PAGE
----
The island of New Guinea is immense, being the world’s second-largest island over 300,000 square miles in size. Additionally, it has nearly 15 million people divided between the independent country of Papua New Guinea and the two Indonesian provinces of Papua and West Papua. Poverty in New Guinea is a pressing issue in all three of these political regions of the island.
History of Indonesian New Guinea
The provinces of West Papua and Papua joined Indonesia following a vote in which elders voted in front of occupying Indonesian troops in 1969. The western half of the island became one province. In 2003 it became split into West Papua and Papua.
This lack of local control is an essential component of poverty in New Guinea as the populace of the western half of the island lacks political control of their vast natural resources. Papua and West Papua are the poorest regions of Indonesia. These two provinces are incredibly rich in mineral and timber resources. Despite billions of dollars of resource extraction a year, these resources have not helped the local populace as more than a quarter of the population is in poverty.
Much like Indonesian New Guinea, Papua New Guinea has a wealth of natural resources. Despite these resources 37% of the population lives in poverty. This has occurred as unfortunately, the country’s immense natural resources have not been used to substantially improve the standard of living in the country.
Child Poverty in New Guinea
In Papua New Guinea, illiteracy remains prevalent and rural areas have less access to schools as less than 50% of rural children attend school. Child hunger is another component of poverty in the country. Evidence shows that many children in Papua New Guinea are malnourished, and 43% suffer a delay in growth due to insufficient food.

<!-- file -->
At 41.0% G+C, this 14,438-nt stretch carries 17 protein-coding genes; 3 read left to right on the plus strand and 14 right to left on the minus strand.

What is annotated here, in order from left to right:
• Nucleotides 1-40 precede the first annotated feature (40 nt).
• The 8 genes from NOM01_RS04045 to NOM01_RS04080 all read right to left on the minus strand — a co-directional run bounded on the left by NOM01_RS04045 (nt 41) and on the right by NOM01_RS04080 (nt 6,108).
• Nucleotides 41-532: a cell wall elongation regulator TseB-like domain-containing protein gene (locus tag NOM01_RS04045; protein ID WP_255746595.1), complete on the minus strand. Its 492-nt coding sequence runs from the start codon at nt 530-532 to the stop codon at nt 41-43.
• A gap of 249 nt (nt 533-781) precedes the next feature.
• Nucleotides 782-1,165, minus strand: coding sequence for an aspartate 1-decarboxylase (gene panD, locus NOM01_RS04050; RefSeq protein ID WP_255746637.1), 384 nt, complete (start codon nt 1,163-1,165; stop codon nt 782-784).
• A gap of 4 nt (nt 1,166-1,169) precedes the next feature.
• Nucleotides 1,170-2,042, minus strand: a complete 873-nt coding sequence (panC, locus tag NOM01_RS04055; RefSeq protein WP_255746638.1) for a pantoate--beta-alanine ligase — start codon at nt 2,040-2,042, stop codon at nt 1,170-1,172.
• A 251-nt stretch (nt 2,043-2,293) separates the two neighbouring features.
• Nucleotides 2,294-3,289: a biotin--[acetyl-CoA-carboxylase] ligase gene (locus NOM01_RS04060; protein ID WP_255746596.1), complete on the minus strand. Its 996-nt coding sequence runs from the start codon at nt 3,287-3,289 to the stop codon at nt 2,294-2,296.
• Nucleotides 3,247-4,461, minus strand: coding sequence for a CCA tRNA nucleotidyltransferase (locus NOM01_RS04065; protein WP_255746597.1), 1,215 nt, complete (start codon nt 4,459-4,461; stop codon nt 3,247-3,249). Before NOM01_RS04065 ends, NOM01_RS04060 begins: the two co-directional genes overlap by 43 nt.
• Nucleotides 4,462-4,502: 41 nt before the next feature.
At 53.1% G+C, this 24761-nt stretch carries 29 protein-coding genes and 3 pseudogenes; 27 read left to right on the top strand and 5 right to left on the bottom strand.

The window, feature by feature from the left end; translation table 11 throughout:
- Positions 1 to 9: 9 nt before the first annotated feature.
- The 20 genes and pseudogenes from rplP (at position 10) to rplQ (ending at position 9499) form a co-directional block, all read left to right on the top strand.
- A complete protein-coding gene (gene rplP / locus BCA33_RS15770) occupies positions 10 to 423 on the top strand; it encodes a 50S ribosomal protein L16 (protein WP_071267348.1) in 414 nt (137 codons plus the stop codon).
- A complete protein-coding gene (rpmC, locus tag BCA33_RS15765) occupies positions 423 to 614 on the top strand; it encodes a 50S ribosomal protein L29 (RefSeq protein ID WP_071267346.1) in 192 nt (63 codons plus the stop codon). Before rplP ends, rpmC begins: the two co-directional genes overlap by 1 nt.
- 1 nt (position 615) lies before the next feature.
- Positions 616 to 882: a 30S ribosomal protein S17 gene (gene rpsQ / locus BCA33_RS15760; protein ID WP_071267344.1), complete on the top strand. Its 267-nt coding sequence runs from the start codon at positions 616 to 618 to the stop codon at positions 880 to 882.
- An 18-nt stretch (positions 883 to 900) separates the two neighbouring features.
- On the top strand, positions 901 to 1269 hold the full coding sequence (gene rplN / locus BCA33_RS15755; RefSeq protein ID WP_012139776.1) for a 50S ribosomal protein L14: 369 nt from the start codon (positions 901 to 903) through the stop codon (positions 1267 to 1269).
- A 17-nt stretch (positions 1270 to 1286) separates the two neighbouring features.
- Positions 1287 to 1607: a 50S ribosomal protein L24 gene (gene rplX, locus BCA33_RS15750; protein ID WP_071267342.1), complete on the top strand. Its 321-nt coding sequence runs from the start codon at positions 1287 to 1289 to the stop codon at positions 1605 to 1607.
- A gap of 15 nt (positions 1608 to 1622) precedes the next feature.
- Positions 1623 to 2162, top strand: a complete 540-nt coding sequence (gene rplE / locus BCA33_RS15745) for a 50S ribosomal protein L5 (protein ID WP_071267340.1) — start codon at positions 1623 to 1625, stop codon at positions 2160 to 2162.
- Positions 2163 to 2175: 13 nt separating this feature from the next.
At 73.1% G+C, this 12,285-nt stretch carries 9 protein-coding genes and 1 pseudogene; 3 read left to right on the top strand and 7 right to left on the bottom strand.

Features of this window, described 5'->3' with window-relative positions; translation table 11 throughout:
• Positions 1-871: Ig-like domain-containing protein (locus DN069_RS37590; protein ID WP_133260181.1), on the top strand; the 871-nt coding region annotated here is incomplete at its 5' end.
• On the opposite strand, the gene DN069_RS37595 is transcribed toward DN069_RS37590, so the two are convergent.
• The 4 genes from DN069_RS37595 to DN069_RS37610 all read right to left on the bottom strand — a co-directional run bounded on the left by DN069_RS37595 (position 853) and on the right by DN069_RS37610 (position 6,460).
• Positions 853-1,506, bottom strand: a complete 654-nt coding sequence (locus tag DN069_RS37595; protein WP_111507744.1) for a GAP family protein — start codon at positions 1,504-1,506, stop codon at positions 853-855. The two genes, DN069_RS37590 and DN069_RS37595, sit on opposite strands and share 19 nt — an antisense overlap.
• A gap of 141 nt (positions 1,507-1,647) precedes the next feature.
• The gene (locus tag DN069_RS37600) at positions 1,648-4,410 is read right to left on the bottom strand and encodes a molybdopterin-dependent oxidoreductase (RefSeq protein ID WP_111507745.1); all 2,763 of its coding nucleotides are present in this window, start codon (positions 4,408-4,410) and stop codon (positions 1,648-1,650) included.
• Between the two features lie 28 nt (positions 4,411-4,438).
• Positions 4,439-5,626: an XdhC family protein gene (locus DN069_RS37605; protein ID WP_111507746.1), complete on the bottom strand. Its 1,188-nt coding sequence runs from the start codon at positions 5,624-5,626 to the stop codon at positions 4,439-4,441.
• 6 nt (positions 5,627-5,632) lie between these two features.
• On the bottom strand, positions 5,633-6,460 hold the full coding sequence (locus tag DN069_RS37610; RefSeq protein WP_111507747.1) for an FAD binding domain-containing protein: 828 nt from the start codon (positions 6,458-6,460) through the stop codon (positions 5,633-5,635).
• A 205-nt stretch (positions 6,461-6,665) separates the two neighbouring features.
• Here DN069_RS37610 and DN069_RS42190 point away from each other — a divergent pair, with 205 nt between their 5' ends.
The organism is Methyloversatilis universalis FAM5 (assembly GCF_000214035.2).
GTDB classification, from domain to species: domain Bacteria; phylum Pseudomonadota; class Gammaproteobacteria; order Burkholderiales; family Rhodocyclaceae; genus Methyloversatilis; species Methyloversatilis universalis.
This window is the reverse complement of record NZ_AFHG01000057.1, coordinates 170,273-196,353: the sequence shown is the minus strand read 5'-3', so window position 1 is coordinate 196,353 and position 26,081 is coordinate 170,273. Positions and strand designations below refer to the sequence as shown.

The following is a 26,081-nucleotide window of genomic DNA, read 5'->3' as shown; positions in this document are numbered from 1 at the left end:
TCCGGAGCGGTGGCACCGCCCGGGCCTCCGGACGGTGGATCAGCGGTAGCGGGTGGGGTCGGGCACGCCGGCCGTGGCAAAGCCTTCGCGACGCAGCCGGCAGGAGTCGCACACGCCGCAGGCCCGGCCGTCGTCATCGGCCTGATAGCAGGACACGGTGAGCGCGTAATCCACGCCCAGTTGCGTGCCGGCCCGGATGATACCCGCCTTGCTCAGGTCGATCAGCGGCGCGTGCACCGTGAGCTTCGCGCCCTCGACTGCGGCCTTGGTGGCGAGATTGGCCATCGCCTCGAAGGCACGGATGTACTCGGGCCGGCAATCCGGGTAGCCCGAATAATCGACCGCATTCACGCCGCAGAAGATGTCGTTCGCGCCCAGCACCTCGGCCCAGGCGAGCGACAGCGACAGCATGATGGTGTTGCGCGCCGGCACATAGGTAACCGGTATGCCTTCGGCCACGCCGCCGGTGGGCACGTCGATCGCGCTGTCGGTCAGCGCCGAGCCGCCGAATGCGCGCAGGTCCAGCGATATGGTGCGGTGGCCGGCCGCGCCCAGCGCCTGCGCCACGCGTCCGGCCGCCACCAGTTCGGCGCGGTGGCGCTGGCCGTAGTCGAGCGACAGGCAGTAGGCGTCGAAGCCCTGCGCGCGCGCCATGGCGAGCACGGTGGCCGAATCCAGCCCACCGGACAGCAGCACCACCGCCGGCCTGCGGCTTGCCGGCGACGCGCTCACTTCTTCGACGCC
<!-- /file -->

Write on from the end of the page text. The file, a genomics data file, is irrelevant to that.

Poverty in New Guinea also heavily impacts children in Indonesian New Guinea. Child hunger rates are very high in Papua, as about 40% of children have stunted growth due to malnutrition. The province has made improvements in terms of schooling, but nearly 40% of children do not attend school.
In West Papua, about 45% of children have stunted growth due to malnutrition. However, the overwhelming majority of children do attend school, with only 12% not attending. This is the highest rate of school participation on the island between the three political areas.
Healthcare in New Guinea
In the Indonesian Papua, healthcare is far from ideal. There are very few medical personnel in Papua to serve the population as “some Papuan districts have less than one doctor and five nurses per 10,000 people.” Additionally, health clinics are typically under supported in the province. Healthcare access became further complicated because much of the population live in remote regions that are difficult to access.
The impact of healthcare on poverty in New Guinea is felt in neighboring Papua New Guinea. There is a very similar level shortage of medical personnel in Papua New Guinea as in Indonesian Papua. There are “0.5 physicians per 10,000 population and 5.3 nurses per 10,000 population.” The lack of medical personnel in Papua New Guinea became further complicated by “low wages and poor physical infrastructure.”
Poverty in New Guinea is an important issue that faces the entire island despite being separated into different political regions. Poverty rates remain high across the island despite the natural resource wealth of the island. Child malnutrition, lack of school attendance and healthcare access impact Papua, West Papua and Papua New Guinea.
– Coulter Layden